One of my favorite RCA methods is the 5 Whys. I like it for its simplicity. Whether that's a good thing or not, I don't know, but I do know that that simplicity allows people to really understand what it means to get to the root of the matter. It also helps you understand the relationship between different (root) causes. It's a great tool to help you understand. Simple, quick and dirty, but powerful.

According to Wikipedia...

5 Whys is an iterative interrogative technique used to explore the cause-and-effect relationships underlying a particular problem. The primary goal of the technique is to determine the root cause of a defect or problem by repeating the question "Why?" Each question forms the basis of the next question. The "5" in the name derives from an anecdotal observation on the number of iterations needed to resolve the problem.

This method was developed by Sakichi Toyoda; it was adopted throughout Toyota Motor Corporation for a variety of uses, but specifically used during the development and evolution of its manufacturing methodologies.

As noted, simply state the problem, and then ask "Why?" five times to drill down to the ultimate cause. You can adapt this process to your needs; sometimes asking "Why?" five times is too many, and sometimes you need to ask it more than five times.

If you don’t ask the right questions, you don’t get the right answers. A question asked in the right way often points to its own answer. Asking questions is the ABC of diagnosis. Only the inquiring mind solves problems. -Edward Hodnett

One of the problems with the 5 Whys to be aware of is that different people may come up with different root causes. I recently saw a post by Pete Abilla about his experience at Amazon, when Jeff Bezos conducted an impromptu 5 Whys session to understand why an employee hurt himself.
    Why did the associate damage his thumb?
    Because his thumb got caught in the conveyor.

    Why did his thumb get caught in the conveyor?
    Because he was chasing his bag, which was on a running conveyor belt.

    Why did he chase his bag?
    Because he placed his bag on the conveyor, but it then turned-on by surprise

    Why was his bag on the conveyor?
    Because he used the conveyor as a table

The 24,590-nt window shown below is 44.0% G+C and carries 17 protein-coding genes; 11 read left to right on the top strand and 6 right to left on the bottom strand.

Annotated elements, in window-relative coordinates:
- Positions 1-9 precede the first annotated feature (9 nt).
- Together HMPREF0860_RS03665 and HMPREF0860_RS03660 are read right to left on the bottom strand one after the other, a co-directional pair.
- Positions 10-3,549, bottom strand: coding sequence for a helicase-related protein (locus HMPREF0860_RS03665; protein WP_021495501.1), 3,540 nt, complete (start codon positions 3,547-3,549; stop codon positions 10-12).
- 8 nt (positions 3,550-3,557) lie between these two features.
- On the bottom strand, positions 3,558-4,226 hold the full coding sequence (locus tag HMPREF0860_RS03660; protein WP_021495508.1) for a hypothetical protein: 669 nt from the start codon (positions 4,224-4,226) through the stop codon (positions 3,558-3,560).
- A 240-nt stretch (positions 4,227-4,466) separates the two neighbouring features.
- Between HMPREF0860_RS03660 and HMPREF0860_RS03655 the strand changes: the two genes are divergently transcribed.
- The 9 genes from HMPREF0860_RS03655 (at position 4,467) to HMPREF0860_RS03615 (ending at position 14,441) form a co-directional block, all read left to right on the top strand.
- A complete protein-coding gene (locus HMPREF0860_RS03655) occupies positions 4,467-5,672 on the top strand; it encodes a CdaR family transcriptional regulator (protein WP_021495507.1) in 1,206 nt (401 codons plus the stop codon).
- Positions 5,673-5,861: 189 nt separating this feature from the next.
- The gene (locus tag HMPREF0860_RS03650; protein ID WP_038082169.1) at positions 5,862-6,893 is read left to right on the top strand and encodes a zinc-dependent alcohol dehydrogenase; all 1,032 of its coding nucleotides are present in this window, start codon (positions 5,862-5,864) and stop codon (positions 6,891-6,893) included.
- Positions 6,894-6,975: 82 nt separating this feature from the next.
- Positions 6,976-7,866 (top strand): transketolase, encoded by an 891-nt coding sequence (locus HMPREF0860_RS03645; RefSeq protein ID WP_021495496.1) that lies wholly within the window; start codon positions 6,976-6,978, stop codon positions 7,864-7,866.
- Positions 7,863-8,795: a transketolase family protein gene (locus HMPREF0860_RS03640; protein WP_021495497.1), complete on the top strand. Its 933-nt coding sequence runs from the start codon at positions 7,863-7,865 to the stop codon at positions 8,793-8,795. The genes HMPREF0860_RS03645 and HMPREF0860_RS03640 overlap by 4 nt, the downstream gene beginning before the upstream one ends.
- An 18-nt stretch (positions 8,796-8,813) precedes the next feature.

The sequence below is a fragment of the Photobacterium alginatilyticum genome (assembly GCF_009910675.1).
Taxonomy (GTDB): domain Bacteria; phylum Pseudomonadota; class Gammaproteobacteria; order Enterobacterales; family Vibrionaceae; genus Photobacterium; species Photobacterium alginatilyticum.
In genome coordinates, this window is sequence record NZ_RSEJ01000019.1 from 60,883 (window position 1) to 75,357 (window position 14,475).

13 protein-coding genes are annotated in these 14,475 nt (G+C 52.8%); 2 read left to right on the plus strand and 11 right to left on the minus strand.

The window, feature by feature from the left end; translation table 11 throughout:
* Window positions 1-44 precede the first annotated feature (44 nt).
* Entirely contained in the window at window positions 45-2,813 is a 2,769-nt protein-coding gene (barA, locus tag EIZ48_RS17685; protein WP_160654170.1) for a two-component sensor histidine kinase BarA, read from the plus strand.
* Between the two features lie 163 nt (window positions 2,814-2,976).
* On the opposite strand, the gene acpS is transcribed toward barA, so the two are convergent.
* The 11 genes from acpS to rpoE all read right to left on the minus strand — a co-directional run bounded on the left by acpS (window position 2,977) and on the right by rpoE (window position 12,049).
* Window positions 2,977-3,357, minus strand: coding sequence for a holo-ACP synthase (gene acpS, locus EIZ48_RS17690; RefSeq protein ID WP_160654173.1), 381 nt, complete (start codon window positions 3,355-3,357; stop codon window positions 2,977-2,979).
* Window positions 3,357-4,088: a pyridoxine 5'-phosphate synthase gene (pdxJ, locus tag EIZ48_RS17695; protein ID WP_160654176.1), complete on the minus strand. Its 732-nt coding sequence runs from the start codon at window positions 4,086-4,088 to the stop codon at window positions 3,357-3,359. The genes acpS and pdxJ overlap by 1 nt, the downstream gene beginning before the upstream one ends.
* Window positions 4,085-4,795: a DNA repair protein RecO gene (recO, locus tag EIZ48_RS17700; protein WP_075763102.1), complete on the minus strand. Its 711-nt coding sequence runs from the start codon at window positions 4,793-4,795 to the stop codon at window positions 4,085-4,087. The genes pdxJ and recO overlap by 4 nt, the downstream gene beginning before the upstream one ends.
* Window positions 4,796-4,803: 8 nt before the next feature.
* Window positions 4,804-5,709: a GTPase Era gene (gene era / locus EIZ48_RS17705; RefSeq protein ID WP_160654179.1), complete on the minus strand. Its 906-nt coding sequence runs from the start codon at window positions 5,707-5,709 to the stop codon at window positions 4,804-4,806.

So, the likely root cause of the associate’s damaged thumb is that he simply needed a table, there wasn’t one around, so he used a conveyor as a table. To eliminate further safety incidences, we need to provide tables at the appropriate stations or provide portable, light tables for the associates to use and also update and a greater focus on safety training. Also, look into preventative maintenance standard work.
I came up with a different root cause, as I followed along. (I inserted the question, "Why did the conveyor turn on by surprise?" That took me down a different path.) So be aware of that. Having cross-functional representation in the 5 Whys session will be helpful, especially if your scope of knowledge limits your ability to go further/deeper into the analysis. I think it's OK to come up with different root causes; it drives further discussion and investigation to get to the real  root of the matter. In my mind, it's possible that there are a couple things that need to be fixed, not just one. You need to understand the impact of each and prioritize improvements accordingly. As the Wikipedia post suggests, it might be a good idea to have some test of necessity and sufficiency at each level of analysis.

For more details - and to ensure that you move the organization from fixing symptoms to fixing the root cause - Eric Ries writes a great post on how to conduct a 5 Whys root cause analysis.

A relentless barrage of “whys” is the best way to prepare your mind to pierce the clouded veil of thinking caused by the status quo. Use it often. -Shigeo Shingo